CLEVELAND CSC being auctioned piecemeal

An Ellwood City company that bid on part of the mill in July wouldn't say if it would try again today.
CLEVELAND -- Disappointed but still holding on to a glimmer of hope, a CSC Ltd. executive said today's bidding in the two-day CSC Ltd. auction may reveal whether one or more parts of the steel bar mill will continue operating.
Hope for an intact sale of the idle, 400-acre steel bar mill were dashed Tuesday when no bidder offered to buy CSC in its entirety. The company filed for Chapter 11 bankruptcy protection in January and is selling the property to help pay its debts.
An offer of all the real estate the mill occupies on Mahoning Avenue N.W. in Warren and another offer of all the equipment and machinery in the plant were also met with silence in the first day of bidding at a Cleveland hotel.
But Don Caiazza, a former CSC president and 22-year employee at the steel bar mill, said today's bidding will include the thermal treatment and finishing operations and a large rolling mill, both of which have stirred some interest among prospective buyers touring the plant in recent weeks.
What was planned: The auctioneer plans to offer all equipment related to those two steel-processing sections in packages to allow a buyer to bid on them as a group.
If equipment is sold as a package, the new owner will likely weigh the cost of moving the equipment against the cost of operating it in place at the Warren site, according to a spokesman for Michael Fox International, the Baltimore auctioneer handling the sale.
If a buyer decides to operate at the former CSC site, it would have to negotiate for the sale of the real estate.
"The critical word is uncertain," Caiazza said. "You keep holding out for some glimmer of hope that maybe something good will happen."
CSC employees have been speculating for months that a bidder which tried unsuccessfully to buy part of the mill four months ago might try again.
Ellwood Group Inc., a privately held metal fabricating company based in Ellwood City, Pa., offered $2.4 million for the thermal treatment and finishing operations in July, but its bid was thrown out because the company was looking for a buyer to operate the mill as a whole.
Marsha Rutter, an Ellwood Group spokeswoman, said the company will not comment on whether it plans to bid on the operation again.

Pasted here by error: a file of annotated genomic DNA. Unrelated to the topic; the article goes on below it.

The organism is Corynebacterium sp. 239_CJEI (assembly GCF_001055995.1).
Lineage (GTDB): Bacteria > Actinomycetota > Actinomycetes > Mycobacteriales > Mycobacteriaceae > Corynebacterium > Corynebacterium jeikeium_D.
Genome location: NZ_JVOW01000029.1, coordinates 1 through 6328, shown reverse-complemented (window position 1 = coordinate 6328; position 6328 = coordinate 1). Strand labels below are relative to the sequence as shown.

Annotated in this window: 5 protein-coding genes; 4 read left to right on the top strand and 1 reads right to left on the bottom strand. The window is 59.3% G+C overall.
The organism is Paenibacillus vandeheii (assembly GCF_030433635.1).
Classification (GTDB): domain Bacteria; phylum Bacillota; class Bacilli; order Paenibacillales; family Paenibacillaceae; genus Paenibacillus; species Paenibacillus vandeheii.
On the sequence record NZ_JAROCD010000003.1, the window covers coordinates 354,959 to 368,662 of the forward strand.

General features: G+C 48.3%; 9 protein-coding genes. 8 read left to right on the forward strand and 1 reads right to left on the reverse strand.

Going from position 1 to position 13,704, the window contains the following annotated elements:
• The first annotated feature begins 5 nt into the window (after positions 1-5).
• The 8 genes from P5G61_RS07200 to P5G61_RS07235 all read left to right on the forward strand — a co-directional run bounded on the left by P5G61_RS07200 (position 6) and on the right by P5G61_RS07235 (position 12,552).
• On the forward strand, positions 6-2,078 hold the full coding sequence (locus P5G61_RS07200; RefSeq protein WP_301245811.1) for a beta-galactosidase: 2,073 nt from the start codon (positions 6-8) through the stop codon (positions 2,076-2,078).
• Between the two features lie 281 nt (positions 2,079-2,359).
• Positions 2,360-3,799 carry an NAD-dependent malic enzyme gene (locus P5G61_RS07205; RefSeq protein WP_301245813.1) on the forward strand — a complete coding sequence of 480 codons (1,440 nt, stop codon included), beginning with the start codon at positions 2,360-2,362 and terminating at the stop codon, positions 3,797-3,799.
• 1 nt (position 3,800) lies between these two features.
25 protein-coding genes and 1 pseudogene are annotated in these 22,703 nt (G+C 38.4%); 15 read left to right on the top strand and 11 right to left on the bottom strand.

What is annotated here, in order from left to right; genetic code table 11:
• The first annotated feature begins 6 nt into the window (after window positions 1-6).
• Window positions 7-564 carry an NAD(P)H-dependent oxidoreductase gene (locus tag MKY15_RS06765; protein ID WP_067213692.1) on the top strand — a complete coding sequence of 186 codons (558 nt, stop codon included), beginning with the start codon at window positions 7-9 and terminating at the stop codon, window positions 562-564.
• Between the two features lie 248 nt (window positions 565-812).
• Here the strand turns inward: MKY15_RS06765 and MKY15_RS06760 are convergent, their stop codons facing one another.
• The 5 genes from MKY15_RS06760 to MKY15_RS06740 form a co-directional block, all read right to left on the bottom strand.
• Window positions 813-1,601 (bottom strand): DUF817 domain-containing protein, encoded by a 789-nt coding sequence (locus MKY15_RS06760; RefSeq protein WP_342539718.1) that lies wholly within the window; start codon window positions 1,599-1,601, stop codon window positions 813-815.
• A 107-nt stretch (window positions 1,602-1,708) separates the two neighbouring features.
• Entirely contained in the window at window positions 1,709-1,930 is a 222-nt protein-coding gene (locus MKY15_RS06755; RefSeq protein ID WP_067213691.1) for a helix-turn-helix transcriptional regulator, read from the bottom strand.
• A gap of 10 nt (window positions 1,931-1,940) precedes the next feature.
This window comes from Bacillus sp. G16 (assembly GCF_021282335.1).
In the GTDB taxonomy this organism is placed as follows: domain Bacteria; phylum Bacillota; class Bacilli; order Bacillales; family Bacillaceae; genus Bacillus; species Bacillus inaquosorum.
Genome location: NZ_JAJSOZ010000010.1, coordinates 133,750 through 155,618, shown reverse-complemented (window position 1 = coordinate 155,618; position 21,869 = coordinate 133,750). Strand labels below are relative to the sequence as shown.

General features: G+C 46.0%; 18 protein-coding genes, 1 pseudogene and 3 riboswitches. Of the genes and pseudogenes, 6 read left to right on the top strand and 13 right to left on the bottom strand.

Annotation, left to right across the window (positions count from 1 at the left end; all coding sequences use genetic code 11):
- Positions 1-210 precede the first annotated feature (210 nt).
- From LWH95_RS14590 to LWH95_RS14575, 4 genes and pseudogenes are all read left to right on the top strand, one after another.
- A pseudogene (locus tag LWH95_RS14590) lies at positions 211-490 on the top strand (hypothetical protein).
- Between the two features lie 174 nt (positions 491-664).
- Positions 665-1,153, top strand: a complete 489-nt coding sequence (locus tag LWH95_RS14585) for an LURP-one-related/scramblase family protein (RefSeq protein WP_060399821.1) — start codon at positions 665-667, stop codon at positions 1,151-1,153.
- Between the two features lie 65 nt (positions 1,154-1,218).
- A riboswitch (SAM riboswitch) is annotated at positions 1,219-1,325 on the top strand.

Others have also shown interest, according to Fox spokesman Lou Goldberg.
"There have definitely been parties looking at the items over the past several weeks and months," Goldberg said, referring to the thermal treatment and finishing and rolling mill.
"But I'd never speculate on whether they'll be there to bid or how much they'll offer. With auctions, you just never know what to expect."
What was sold: Caiazza said a steelmaker outside the United States paid $6 million just before the auction for the continuous caster and the melt shop, two of the largest and newest pieces of equipment at the mill.
Caiazza could not provide the buyer's name or say whether the new owner plans to keep and operate the equipment in Warren or move it. Sale terms set by U.S. Bankruptcy Court required buyers to pay at least 70 percent of the appraised price for major equipment bought before the auction.
Goldberg said the amount raised will be made public after the auction is over, probably around 4 p.m. today, he said.
Company history: Once the fourth-largest employer in Trumbull County with a $4 million monthly payroll, CSC had 13 consecutive profitable quarters from October 1995 through December 1998.
It ran into financial problems just as it was completing a $100 million plant modernization project in 1999.
The company borrowed heavily to pay for the improvements, and it lost the support of its lenders around the same time that the domestic steel industry was grappling with a glut of discounted foreign steel.
CSC ran out of cash and halted operations in April, leaving 1,375 hourly and salaried workers jobless.